- This weekend’s Barron’s cover story explores the new opportunities and risks that arise for investors as Democrats take power in Washington.
- Other featured articles examine why it is more important than ever to create a diversified portfolio, what investors will be looking for in upcoming earnings reports and how some century-old stocks have fared.
- Also, the prospects for a top retailer, a struggling retailer, social media stocks, Dividend Aristocrats and more.
Cover story “New Opportunities and Risks Arise for Investors as Democrats Take Power” by Daren Fonda suggests that investors need to look beyond the chaos to economic growth as more stimulus arrives and the pandemic recedes. Yet tax increases and greater regulation also are likely under the incoming administration of President-elect Joe Biden. Are Southwest Airlines Co (NYSE: LUV) or Walt Disney Co (NYSE: DIS) worth a look now?
Sarah Max’s “Walmart Throws Its Weight Behind ESG” indicates that Walmart Inc (NYSE: WMT) has rolled out ambitious environmental initiatives and introduced programs to improve workplace conditions, support public health and champion gun safety. Does that make the giant retailer a pick for socially conscious investors?
In “GameStop Is Caught in a Vicious Cycle,” Connor Smith points out that videogame retailer GameStop Corp. (NYSE: GME) faces multiple threats, from e-commerce to downloadable games. See why Barron’s believes that investors are ignoring those threats but that may soon change.
Surviving the past 100 years has not been easy, particularly for public companies. So says “Oldies but Goodies: Some Century-Old Stocks Still Deliver” by Al Root and Jacob Sonenshine. See how really long-term investors in Altria Group Inc (NYSE: MO), United States Steel Corporation (NYSE: X) and others have fared.
In Evie Liu’s “Working Harder for a Diversified Portfolio,” the case is made that with S&P 500 index funds skewed toward the largest stocks, like Apple Inc (NASDAQ: AAPL) or Tesla Inc (NASDAQ: TSLA), investors have to work harder to get diversified. The article shows how and explains why it matters.
“Earnings Season Is About to Begin. Investors Are Already Looking Past It” by Nicholas Jasinski discusses why investors likely will pay more attention to how management teams at the likes of Caterpillar Inc. (NYSE: CAT) and General Electric Company (NYSE: GE) address the post-pandemic future. Will optimism prevail?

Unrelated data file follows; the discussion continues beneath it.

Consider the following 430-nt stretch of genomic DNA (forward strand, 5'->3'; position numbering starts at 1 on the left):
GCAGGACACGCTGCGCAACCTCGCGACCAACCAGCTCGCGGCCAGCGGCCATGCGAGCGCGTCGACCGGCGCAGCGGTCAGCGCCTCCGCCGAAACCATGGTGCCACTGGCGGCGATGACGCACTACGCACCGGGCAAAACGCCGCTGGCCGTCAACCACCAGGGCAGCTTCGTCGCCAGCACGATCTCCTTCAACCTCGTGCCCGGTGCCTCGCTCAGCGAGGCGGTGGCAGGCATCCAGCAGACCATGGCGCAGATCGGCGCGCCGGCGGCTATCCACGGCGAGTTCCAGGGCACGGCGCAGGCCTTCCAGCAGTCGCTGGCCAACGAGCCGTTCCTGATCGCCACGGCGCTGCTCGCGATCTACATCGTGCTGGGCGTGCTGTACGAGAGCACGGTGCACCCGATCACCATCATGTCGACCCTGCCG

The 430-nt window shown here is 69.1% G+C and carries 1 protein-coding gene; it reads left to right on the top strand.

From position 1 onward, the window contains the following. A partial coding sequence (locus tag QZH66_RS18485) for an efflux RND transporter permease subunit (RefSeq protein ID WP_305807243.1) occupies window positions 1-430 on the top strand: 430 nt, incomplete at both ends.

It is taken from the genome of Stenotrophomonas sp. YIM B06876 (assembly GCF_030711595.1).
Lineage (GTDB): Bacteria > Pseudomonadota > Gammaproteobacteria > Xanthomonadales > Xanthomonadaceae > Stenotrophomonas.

See also: Procurement Nation’s First Bulls And Bears Of 2021: Ford, Mastercard, PepsiCo, 3M, Tesla And More
Social media firms finally may be feeling pressure to take responsibility for our nation’s discourse and behavior, according to Eric J. Savitz’s “The Risks Are Rising for Big Tech.” See what Barron’s thinks comes next for Facebook, Inc. (NASDAQ: FB), Twitter Inc (NYSE: TWTR) and their peers.
In “Where Is Jack Ma? His Absence Is a Deal Breaker for Alibaba Stock,” Jack Hough claims that while internet giant Alibaba Group Holding Ltd (NYSE: BABA) is a fast-growing juggernaut, the risks from a Chinese government crackdown are too great. Does Barron’s think it is time for investors to head for the sidelines?
Lawrence C. Strauss’s “These 5 Dividend Aristocrats Are on Deadline: Raise Payouts or Lose Status” explains how AT&T Inc. (NYSE: T), Exxon Mobil Corporation (NYSE: XOM) and others did not increase their quarterly dividend payouts last year, but they remain Dividend Aristocrats for now.
Also in this week’s Barron’s:
- One indicator that signals a frothy market
- How 401(k)s could soon offer annuities for lifetime income
- Why target-date funds did well in 2020
- Activists that are primed for action in 2021
- Why the recovery may take a lot longer than some think
- Whether it is time to buy post-Brexit British stocks
- Why the market needs a good correction now
- Whether the jump in bond yields could be a problem for stocks
- What could boost palladium prices this year
- Betting on Kentucky whiskey as a crypto asset
- Some considerations for post-Covid retirement
At the time of this writing, the author had no position in the mentioned equities.
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